Friday, July 19, 2013

Farm Subsidies Stink like Fresh Bull-You-Know-What… and Cost Jobs Too

The Republicans have outdone themselves.  Last week those in the House of Representatives took a brief break from railing against big government, and split apart the latest farm bill, which, as usual, contained both the continuation of necessary, hitherto uncontroversial food stamp program with the usual obsolete, totally unjustifiable system of payments and price supports to large corporate farmers.  Was that move, as New York Times columnist Ross Douthat had first speculated, a way of separating two things which each needed legislative attention and were clearly opposite in merit?  No, it was so they could vote for just half of it.  Incredibly, that was not the stamps. 

So what is the problem with farm subsidies?  What do other observers, both left and right, think of them?
Created in the 1930s when farm incomes had then dropped two-thirds in three years, governmental support and tariff programs were meant to help safeguard small farmers.  They continued after World War II for protection from price and weather uncertainty.  From the 1960s through the 1980s, many family farms were consolidated into corporate structures without any reduction in governmental aid.  Those receiving subsidies are authorized by crop, not by size or need—as a farmer or corporation plants more, they increase.  From 1995 to 2004, 80% of commodity subsidies were for corn, cotton, wheat, rice, and soybeans.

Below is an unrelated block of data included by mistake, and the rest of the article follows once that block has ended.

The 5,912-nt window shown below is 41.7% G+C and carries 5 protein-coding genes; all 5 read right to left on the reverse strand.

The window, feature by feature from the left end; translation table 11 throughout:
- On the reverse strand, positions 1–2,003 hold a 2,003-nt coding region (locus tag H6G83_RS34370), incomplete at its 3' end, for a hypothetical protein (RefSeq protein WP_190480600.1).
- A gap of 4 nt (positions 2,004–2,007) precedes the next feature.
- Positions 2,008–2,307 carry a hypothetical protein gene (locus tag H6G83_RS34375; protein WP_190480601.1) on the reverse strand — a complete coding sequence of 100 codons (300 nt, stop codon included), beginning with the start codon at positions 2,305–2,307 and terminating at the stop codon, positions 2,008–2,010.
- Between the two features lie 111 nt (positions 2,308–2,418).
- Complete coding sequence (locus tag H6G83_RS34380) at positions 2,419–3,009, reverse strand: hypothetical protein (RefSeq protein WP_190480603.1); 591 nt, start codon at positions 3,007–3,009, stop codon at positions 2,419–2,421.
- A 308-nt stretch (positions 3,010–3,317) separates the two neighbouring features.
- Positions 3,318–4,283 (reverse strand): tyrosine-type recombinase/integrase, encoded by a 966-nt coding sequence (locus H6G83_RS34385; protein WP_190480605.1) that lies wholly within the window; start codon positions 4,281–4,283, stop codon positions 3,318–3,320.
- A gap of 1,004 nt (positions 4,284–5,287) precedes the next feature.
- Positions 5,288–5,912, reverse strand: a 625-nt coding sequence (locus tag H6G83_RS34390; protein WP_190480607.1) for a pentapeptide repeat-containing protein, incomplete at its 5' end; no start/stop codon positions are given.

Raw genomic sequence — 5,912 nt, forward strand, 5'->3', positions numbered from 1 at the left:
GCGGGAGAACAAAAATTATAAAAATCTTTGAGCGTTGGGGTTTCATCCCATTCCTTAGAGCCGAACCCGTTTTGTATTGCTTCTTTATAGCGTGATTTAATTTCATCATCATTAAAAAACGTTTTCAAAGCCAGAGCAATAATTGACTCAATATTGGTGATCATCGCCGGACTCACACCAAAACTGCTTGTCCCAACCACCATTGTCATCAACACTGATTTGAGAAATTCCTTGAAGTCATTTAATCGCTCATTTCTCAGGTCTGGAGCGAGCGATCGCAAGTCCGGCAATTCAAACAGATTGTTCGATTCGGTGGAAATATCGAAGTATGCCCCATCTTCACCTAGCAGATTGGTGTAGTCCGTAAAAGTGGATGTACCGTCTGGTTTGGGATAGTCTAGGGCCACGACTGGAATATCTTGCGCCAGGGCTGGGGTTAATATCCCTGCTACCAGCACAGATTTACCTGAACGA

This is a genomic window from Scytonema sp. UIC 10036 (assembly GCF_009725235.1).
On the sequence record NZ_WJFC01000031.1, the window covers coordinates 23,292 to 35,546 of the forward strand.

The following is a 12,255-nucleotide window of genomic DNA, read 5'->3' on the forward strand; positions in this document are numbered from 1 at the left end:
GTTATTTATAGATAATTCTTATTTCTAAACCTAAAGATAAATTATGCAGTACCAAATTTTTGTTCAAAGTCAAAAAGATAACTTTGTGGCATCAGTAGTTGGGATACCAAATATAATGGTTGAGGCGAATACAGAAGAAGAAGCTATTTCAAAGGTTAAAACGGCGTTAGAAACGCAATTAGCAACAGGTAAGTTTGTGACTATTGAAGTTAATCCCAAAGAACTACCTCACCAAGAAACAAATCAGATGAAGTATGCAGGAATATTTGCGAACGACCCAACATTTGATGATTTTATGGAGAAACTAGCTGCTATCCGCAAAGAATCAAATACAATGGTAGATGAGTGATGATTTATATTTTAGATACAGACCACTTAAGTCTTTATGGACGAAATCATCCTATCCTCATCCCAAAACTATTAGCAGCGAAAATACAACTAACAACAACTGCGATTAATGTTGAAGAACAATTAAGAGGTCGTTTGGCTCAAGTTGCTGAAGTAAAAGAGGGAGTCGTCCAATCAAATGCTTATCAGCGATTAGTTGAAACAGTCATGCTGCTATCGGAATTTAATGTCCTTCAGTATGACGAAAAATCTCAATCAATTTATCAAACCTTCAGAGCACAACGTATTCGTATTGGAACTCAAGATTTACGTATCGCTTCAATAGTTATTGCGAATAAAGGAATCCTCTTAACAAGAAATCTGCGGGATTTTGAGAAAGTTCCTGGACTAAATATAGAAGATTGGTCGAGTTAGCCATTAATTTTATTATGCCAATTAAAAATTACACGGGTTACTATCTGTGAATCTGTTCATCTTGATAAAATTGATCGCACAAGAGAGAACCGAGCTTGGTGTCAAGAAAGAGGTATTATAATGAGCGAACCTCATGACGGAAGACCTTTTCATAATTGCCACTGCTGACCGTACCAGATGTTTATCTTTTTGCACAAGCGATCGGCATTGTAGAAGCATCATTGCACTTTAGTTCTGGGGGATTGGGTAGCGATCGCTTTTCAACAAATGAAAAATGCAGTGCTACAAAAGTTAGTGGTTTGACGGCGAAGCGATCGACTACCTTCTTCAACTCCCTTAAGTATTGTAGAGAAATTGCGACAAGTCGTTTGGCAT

From 1970 to 2007, the American government funded a total of $578 billion in farm subsidies.  As of 2010, government spent $10 billion to $30 billion each year endowing farmers, mostly very large ones, with $5 billion in payments without regard to crop production, $4 billion to purchase crop insurance, and as much as $4 billion for bad-year protection.  Around 2009, farm subsidies cost the average taxpayer $322 annually.
While the payments have continued for 80 years, the nature of farming in the United States has changed greatly.  From 1932, around the time of the first subsidies, to 2002, the number of American farms dropped from 6.7 million to 2.1 million, with mean size climbing from 213 acres in 1950 to 434 in 2000.  Per capita farm income, in 1934 one-third of the American average, was in 2004 26% above it, and at the same time the share of those living on farms fell from 25% to 2%.  As of 2005, America had only 2 million farmers and just 350,000 of them worked at it full time, and the largest 150,000 American farms produced more than half of the country’s total output of food and fiber.

So who is getting the money?  As the Heritage Foundation wrote, most subsidies now go to “large farms, agribusinesses, politicians and celebrity hobby farmers.”  Subsidies, far removed from their origins of protecting poor farmers, have become the country’s chief benefit scheme for corporations, with Manulife Financial, MeadWestvaco, Chevron Texaco, and Caterpillar among those receiving at least $320,000 in 2002.  Between 1995 and 2005, 10% of subsidy recipients received 75% of the payments, averaging $91,000 per year.  In 2002, two companies in Stuttgart, Arkansas, Riceland Foods and Producers Rice Mill, received $110 million and $83.9 million, respectively.  Some people collecting more than $100,000 in farm subsidies from 1995 to 2002 included Representatives Cal Dooley, Doug Ose, and Tom Latham, Senator Mike DeWine, Sen. Charles Grassley, television network owner Ted Turner, and basketball player Scottie Pippen.